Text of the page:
On August 19, the university implemented a switch to online instruction for all undergraduate classes for a minimum of 2 weeks; graduate and professional classes continued in person. Several temporary campus restrictions were instituted as well, including restricting undergraduate students who lived off campus from the campus (except to access campus health services) and requiring on-campus students to minimize nonessential activities and to remain on campus at all times for at least 2 weeks. Residence halls were restricted to persons who lived or worked in them, student organizations were required to meet remotely, and indoor recreational facilities were temporarily closed. Students were required to eat outside, maintaining 6 feet of distance from others, or in their residence hall rooms, and gatherings were limited to ≤10 persons (both on campus and off campus, although this was difficult to enforce off campus), with mandatory masking and physical distancing. In addition, masks were mandated at all times in all spaces, except in a person’s assigned residence hall room or private office.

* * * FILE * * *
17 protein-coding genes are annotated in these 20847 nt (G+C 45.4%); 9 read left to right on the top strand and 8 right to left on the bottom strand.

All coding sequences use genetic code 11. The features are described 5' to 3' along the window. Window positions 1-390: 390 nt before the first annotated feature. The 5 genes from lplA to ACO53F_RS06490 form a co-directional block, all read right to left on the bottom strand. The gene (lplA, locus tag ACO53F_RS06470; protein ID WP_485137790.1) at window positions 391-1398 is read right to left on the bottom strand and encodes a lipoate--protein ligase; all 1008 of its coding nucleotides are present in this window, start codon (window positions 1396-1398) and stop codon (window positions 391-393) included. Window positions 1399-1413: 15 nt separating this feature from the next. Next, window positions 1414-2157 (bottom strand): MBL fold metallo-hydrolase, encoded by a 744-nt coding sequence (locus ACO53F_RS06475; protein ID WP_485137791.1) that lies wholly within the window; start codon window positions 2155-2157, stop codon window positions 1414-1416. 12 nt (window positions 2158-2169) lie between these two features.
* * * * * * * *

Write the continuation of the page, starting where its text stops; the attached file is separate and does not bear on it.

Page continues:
During the 2-week period of online instruction, the university focused on facilitating access to testing; expanding contact tracing, isolation, and quarantine operations; and implementing screening tests for asymptomatic persons, as well as enhancing the data systems to support these measures. Before the outbreak, modifications to the daily health check platform could be made only by the software provider on a set schedule, limiting the ability of the university to respond to changing circumstances. Improvements to this platform facilitated data retrieval, allowing a more detailed view of symptom prevalence and the ability to automate test orders when necessary.

To reduce barriers to testing,§ the university increased the test site hours and capacity. Orders for diagnostic testing were automated in response to the presence of primary COVID-19 symptoms (temperature >100.4°F [38°C], new onset of shortness of breath or difficulty breathing, or new loss of sense of taste or smell). Persistent secondary COVID-19 symptoms (minor symptoms, such as headache or rhinorrhea, lasting ≥2 days) or reported close contact with a person with COVID-19 also automatically generated test orders, eliminating the need for clinicians to triage and authorize testing. Rapid antigen tests were used as the front-line diagnostic test because they facilitated rapid isolation and quarantine. Persons with negative antigen test results who were symptomatic or determined to be close contacts received a follow-up RT-PCR test, with results typically available within 36 hours.